A Bay Area lawmaker’s controversial bill to impose reduced parking requirements near major transit stops will be heard by a state Senate committee tomorrow, and cities and counties are out to stop it.
AB 904 by Assemblywoman Nancy Skinner, D-Berkeley, would prevent cities and counties from requiring minimum parking standards of greater than two spaces per 1,000 square feet of nonresidential projects measuring 20,000 square feet or less; and of one space per unit for residential projects.
This would apply to transit-intensive areas: places within half a mile of a major transit stop – either already existing or included in a regional transportation plan – or a quarter-mile of the center line of a high-quality transit corridor (with a fixed-route bus service with service at least every 15 minutes during peak commute hours) included in a regional transportation plan. The law would take effect Jan. 1, 2014.
The idea, according to a state Senate Analysis filed last week, is that “less is more” – by reducing their standard parking requirements, public officials can promote housing affordability and encourage residential densities, especially near transit hubs and corridors. That is, builders say requiring fewer parking spaces boosts residential density while lowering their development costs, which can translate into higher profits and less expensive housing.
The bill is supported by the state’s home-building industry; environmental groups including the California League of Conservation Voters, the Natural Resources Defense Council and the Sierra Club California; and cities including Berkeley and San Francisco.
But opponents say a one-size-fits-all solution to parking standards strips local officials of the discretion to set requirements for individual projects and neighborhoods. They also say it undermines an existing density-bonus law that gives developers incentives for mixed-use development because it lets builders reduce parking spaces without requiring any affordable housing.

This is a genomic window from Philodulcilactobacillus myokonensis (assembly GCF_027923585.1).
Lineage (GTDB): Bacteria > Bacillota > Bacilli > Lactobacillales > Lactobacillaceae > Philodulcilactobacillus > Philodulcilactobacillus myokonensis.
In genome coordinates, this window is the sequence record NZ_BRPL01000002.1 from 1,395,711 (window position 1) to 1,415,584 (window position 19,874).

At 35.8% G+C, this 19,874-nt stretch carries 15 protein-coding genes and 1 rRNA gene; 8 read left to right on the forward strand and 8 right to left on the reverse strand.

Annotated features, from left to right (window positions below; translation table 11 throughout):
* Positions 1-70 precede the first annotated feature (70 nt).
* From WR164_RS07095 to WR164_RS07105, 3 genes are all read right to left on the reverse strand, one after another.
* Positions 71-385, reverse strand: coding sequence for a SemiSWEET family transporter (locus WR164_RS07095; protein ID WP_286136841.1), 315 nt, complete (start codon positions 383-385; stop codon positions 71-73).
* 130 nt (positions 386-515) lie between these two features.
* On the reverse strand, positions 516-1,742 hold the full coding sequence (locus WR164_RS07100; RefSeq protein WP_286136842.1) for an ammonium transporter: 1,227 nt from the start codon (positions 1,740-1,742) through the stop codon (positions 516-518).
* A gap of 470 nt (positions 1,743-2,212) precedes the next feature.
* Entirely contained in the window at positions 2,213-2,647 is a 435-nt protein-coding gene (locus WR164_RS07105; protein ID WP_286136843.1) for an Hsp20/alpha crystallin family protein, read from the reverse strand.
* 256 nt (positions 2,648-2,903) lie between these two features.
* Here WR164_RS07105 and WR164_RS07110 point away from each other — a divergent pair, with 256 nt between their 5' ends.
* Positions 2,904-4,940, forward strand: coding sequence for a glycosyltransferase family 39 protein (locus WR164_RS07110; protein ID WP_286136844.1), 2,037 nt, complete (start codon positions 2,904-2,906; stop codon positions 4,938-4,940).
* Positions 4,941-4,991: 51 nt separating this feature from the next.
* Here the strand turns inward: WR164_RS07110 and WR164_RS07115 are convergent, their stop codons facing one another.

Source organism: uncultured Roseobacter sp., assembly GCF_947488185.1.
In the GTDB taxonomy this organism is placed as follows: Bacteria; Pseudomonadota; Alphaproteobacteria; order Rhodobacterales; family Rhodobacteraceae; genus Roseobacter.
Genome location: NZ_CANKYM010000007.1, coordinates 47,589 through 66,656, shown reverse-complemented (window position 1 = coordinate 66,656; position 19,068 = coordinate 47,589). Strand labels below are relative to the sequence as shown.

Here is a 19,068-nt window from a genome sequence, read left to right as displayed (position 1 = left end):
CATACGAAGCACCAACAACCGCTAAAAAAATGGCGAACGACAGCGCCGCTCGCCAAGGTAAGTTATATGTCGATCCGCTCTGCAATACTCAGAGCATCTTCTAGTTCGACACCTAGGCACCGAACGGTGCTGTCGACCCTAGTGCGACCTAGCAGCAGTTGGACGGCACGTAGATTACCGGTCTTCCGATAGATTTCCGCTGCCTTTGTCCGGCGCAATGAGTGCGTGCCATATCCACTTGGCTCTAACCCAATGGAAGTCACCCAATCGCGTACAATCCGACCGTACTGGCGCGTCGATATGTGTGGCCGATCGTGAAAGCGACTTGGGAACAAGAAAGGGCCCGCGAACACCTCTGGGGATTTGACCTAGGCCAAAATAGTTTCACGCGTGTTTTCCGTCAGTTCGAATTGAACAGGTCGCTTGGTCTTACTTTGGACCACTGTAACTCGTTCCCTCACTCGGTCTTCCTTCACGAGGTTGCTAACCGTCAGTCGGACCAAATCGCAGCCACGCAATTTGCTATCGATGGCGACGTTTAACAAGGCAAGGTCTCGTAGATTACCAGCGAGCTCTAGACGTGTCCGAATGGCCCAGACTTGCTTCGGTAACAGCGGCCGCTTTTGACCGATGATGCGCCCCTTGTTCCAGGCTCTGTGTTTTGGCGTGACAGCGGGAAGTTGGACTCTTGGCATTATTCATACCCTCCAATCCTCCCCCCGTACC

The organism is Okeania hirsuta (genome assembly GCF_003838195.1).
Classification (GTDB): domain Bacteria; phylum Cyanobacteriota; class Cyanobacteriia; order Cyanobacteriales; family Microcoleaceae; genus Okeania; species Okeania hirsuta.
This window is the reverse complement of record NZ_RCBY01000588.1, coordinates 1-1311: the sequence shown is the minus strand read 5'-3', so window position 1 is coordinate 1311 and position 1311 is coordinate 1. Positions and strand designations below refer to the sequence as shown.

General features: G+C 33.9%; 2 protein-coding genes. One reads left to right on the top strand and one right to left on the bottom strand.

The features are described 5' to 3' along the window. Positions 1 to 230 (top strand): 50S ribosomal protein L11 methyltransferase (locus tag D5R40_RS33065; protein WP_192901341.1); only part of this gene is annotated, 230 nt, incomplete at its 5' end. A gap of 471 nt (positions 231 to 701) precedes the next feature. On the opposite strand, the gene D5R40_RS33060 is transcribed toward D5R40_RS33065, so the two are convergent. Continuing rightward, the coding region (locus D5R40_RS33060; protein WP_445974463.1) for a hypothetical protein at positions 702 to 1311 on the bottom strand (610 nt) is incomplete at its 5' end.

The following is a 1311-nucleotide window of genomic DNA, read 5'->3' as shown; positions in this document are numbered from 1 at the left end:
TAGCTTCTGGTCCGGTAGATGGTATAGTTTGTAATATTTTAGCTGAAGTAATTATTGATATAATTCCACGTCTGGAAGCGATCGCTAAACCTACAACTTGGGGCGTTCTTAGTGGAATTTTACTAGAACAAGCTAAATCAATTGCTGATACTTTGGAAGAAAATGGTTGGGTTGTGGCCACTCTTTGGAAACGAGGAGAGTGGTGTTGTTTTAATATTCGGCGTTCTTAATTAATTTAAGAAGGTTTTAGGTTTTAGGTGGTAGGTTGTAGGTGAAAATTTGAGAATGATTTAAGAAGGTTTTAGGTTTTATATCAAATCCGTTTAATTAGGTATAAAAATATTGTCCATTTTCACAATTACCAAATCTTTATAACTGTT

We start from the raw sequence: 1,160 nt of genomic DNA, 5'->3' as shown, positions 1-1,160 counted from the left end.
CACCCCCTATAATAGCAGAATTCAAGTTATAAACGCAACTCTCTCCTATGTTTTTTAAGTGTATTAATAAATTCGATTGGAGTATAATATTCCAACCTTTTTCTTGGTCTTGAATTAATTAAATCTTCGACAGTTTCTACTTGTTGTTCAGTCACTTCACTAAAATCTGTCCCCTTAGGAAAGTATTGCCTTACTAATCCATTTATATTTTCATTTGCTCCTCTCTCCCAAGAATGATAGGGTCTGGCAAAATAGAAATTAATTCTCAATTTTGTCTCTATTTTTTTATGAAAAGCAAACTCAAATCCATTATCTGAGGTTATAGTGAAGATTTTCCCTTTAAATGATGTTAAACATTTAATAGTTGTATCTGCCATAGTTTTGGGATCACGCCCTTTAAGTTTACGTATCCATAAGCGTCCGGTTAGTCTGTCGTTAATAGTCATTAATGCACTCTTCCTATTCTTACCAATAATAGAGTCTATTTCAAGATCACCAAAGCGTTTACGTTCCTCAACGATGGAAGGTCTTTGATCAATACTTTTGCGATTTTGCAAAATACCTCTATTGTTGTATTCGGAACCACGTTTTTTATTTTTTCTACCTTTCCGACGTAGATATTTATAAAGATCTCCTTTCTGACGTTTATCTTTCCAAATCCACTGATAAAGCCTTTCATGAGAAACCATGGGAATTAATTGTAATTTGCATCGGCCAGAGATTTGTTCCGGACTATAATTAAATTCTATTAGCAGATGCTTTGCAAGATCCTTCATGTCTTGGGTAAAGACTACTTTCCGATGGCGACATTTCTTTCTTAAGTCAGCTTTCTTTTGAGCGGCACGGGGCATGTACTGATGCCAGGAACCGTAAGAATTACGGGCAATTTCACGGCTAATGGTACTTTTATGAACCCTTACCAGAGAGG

The bill is opposed by the California State Association of Counties and the League of California Cities as well as several dozen cities including Danville, Fremont, Hayward, Lafayette, Los Altos, Palo Alto, Santa Clara, San Mateo, South San Francisco and Vacaville.
The state Senate analysis notes San Francisco, Pleasanton, San Leandro, and Pinole all have now parking requirements less than two spaces in central areas, while Oakland and San Jose have no parking requirements for retail in their downtowns.
Skinner first put this forth as AB 710, which the Assembly passed in June 2011 on a 76-0 vote but the state Senate killed in September on an 18-19 vote. She gutted and amended AB 904 – which formerly dealt with energy efficiency programs – to give the idea another try.
The state Senate Governance and Finance Committee’s hearing is scheduled for 1:30 p.m. Tuesday; committee members include Sen. Mark DeSaulnier, D-Concord, and Sen. Leland Yee, D-San Francisco.
UPDATE @ 10:46 A.M. THURSDAY: Skinner pulled the bill from consideration at the last minute, apparently because it didn’t have enough votes on the committee. Tomorrow (Friday, July 6) is the deadline to move bills out of policy committees, so it’s unlikely the bill will advance this year.